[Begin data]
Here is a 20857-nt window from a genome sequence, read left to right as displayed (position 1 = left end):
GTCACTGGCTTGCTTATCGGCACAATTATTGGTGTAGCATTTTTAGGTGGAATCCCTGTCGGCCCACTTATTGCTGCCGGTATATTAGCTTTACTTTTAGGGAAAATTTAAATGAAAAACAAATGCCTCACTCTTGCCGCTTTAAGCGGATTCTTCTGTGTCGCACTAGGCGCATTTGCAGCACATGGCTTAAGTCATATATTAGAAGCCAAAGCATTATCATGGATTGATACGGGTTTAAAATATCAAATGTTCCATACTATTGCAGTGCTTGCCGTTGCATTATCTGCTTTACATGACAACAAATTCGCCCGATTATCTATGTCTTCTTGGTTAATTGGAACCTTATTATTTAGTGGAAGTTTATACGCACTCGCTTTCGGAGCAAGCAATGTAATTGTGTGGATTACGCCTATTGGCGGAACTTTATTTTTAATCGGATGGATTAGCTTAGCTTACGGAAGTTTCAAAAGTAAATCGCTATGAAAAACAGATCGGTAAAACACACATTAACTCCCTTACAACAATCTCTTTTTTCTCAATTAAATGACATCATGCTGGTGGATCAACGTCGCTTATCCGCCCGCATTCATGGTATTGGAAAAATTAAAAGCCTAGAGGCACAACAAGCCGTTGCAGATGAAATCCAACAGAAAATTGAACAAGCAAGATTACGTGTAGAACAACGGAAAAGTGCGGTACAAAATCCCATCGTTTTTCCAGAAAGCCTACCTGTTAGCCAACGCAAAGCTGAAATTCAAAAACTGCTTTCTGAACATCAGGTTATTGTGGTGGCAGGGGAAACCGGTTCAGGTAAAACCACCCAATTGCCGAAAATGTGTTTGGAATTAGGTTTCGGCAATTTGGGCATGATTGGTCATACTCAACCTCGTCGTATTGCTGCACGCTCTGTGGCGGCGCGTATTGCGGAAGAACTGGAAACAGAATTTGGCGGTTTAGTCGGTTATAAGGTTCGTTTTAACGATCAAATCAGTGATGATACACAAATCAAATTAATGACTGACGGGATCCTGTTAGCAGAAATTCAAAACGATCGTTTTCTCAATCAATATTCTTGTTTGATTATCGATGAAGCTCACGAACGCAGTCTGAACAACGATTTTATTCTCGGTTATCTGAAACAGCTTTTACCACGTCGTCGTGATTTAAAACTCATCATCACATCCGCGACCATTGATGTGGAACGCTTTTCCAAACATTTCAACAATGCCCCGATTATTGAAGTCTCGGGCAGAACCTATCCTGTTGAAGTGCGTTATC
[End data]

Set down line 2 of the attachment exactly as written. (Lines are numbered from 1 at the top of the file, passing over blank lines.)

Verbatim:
GTCACTGGCTTGCTTATCGGCACAATTATTGGTGTAGCATTTTTAGGTGGAATCCCTGTCGGCCCACTTATTGCTGCCGGTATATTAGCTTTACTTTTAGGGAAAATTTAAATGAAAAACAAATGCCTCACTCTTGCCGCTTTAAGCGGATTCTTCTGTGTCGCACTAGGCGCATTTGCAGCACATGGCTTAAGTCATATATTAGAAGCCAAAGCATTATCATGGATTGATACGGGTTTAAAATATCAAATGTTCCATACTATTGCAGTGCTTGCCGTTGCATTATCTGCTTTACATGACAACAAATTCGCCCGATTATCTATGTCTTCTTGGTTAATTGGAACCTTATTATTTAGTGGAAGTTTATACGCACTCGCTTTCGGAGCAAGCAATGTAATTGTGTGGATTACGCCTATTGGCGGAACTTTATTTTTAATCGGATGGATTAGCTTAGCTTACGGAAGTTTCAAAAGTAAATCGCTATGAAAAACAGATCGGTAAAACACACATTAACTCCCTTACAACAATCTCTTTTTTCTCAATTAAATGACATCATGCTGGTGGATCAACGTCGCTTATCCGCCCGCATTCATGGTATTGGAAAAATTAAAAGCCTAGAGGCACAACAAGCCGTTGCAGATGAAATCCAACAGAAAATTGAACAAGCAAGATTACGTGTAGAACAACGGAAAAGTGCGGTACAAAATCCCATCGTTTTTCCAGAAAGCCTACCTGTTAGCCAACGCAAAGCTGAAATTCAAAAACTGCTTTCTGAACATCAGGTTATTGTGGTGGCAGGGGAAACCGGTTCAGGTAAAACCACCCAATTGCCGAAAATGTGTTTGGAATTAGGTTTCGGCAATTTGGGCATGATTGGTCATACTCAACCTCGTCGTATTGCTGCACGCTCTGTGGCGGCGCGTATTGCGGAAGAACTGGAAACAGAATTTGGCGGTTTAGTCGGTTATAAGGTTCGTTTTAACGATCAAATCAGTGATGATACACAAATCAAATTAATGACTGACGGGATCCTGTTAGCAGAAATTCAAAACGATCGTTTTCTCAATCAATATTCTTGTTTGATTATCGATGAAGCTCACGAACGCAGTCTGAACAACGATTTTATTCTCGGTTATCTGAAACAGCTTTTACCACGTCGTCGTGATTTAAAACTCATCATCACATCCGCGACCATTGATGTGGAACGCTTTTCCAAACATTTCAACAATGCCCCGATTATTGAAGTCTCGGGCAGAACCTATCCTGTTGAAGTGCGTTATC